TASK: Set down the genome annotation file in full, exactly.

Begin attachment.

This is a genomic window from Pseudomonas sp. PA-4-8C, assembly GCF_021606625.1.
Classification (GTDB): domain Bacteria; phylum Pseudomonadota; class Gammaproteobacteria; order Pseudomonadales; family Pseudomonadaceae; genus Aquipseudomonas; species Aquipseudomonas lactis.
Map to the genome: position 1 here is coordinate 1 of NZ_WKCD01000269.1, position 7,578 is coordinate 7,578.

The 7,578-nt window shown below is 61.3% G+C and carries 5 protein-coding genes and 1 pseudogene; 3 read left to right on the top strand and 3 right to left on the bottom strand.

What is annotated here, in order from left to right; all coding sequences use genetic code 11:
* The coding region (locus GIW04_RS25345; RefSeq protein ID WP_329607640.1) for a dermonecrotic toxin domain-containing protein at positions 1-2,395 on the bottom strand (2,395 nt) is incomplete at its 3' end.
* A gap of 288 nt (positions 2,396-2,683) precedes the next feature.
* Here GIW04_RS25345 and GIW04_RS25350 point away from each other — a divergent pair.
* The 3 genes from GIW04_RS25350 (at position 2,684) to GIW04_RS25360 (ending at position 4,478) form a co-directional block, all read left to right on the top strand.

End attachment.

This is a genomic window from Pseudomonas sp. PA-4-8C, assembly GCF_021606625.1.
Classification (GTDB): domain Bacteria; phylum Pseudomonadota; class Gammaproteobacteria; order Pseudomonadales; family Pseudomonadaceae; genus Aquipseudomonas; species Aquipseudomonas lactis.
Map to the genome: position 1 here is coordinate 1 of NZ_WKCD01000269.1, position 7,578 is coordinate 7,578.

The 7,578-nt window shown below is 61.3% G+C and carries 5 protein-coding genes and 1 pseudogene; 3 read left to right on the top strand and 3 right to left on the bottom strand.

What is annotated here, in order from left to right; all coding sequences use genetic code 11:
* The coding region (locus GIW04_RS25345; RefSeq protein ID WP_329607640.1) for a dermonecrotic toxin domain-containing protein at positions 1-2,395 on the bottom strand (2,395 nt) is incomplete at its 3' end.
* A gap of 288 nt (positions 2,396-2,683) precedes the next feature.
* Here GIW04_RS25345 and GIW04_RS25350 point away from each other — a divergent pair.
* The 3 genes from GIW04_RS25350 (at position 2,684) to GIW04_RS25360 (ending at position 4,478) form a co-directional block, all read left to right on the top strand.